My response was that I was willing to build whatever recovery strategy the business needed and was willing to pay for, but before I priced this strategy, I wanted the team to think about something. This is a financial-services firm. If we did not run the general-ledger system for 30 days, it would be ugly. There is no question that we would have to cut manual checks to keep critical services going and have to maintain a manual general ledger until the system was brought back. I would not want to be the accountant who had to reconcile all the manual-ledger entries into the application once it was restored, but the firm would survive as a business if it did not run the general ledger for a month. How long do you think we would survive as a business if we did not answer our phones? Price our mutual funds? Process our customers’ transactions?

It is not about being important. When business is normal, the general ledger is very important. It is about what keeps us in business. It is about surviving. Disasters are not about business as usual. Management metric reporting is very important when business is normal. My CEO expects his management reports on his desk at 7:00 a.m. every business day. But if the home office burnt to the ground, I know he would be willing to forgo seeing them for a few days!

All business functions and the technology that supports them need to be classified based on their recovery priority. Recovery time frames for business operations are driven by the consequences of not performing the functions. The consequences may be the result of business lost during the down period: contractual commitments not met and resulting in fines or lawsuits, lost goodwill with customers, etc. Impacts generally fall into one or more of these categories: financial, regulatory, or customer retention. Remember, these were the same categories we talked about in Chapter 2.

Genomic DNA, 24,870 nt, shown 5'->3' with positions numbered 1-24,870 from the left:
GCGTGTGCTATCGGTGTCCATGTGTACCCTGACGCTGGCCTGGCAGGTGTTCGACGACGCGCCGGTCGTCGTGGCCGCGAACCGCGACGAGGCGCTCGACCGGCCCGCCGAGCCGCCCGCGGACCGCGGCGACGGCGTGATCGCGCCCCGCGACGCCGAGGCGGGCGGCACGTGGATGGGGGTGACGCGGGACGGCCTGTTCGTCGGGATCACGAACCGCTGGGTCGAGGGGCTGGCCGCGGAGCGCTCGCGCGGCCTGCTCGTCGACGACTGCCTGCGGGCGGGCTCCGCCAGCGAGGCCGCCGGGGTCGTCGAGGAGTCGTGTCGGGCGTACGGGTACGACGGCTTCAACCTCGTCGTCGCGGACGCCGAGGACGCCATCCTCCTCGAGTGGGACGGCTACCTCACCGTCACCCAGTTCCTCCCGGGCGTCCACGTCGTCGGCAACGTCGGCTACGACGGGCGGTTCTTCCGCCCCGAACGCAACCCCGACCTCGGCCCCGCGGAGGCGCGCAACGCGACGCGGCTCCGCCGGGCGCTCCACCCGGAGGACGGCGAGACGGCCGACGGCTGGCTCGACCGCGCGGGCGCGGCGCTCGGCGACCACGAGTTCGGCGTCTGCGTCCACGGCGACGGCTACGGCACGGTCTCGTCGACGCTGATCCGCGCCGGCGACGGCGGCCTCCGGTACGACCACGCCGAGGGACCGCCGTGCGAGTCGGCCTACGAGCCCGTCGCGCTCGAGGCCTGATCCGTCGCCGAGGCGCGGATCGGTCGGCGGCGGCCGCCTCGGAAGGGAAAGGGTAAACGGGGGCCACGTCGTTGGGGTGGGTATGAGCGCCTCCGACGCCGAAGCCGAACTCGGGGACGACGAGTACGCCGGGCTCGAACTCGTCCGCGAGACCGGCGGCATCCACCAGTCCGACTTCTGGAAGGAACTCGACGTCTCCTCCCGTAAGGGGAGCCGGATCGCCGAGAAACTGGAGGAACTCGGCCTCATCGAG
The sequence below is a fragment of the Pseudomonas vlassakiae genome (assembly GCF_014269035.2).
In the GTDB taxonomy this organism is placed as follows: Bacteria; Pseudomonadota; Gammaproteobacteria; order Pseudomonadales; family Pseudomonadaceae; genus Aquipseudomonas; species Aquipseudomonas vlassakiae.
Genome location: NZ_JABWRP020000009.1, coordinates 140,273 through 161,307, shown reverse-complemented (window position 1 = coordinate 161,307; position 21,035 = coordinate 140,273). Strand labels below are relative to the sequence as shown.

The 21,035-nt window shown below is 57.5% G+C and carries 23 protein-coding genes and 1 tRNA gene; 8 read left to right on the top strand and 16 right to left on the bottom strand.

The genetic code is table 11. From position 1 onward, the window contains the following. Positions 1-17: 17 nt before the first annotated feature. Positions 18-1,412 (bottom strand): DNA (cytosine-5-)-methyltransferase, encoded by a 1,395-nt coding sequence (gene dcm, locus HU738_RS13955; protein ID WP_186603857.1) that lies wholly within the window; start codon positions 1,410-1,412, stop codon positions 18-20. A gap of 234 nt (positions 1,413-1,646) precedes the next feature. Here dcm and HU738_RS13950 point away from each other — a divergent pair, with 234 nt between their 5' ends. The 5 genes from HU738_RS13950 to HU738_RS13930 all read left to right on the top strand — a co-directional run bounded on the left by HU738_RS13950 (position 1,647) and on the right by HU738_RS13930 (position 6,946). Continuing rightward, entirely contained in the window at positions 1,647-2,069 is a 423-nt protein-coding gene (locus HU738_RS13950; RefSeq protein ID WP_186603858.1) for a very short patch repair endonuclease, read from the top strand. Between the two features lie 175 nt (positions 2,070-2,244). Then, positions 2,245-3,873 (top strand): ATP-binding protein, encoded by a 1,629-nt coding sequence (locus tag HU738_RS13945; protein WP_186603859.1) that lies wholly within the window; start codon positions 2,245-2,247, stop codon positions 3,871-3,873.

What steps can you give your planning team to conduct a business impact analysis? It starts with simply identifying the processes or functions performed in their area. Working with the management team, list everything that is done by that group. Once the business processes are understood, each one must be analyzed against three areas: financial risk of not performing that function, regulatory risk of not performing that function, and customer or reputational risk of not performing that function.

Financial risks may include loss of revenue, loss of interest on bank balances, the cost of borrowing to meet cash flow, loss of revenue from sales, interest value on deferred billings, penalties from not meeting contractual commitments or service levels, opportunity lost during the downtime, and losses from processing transactions at market risk as of the date received.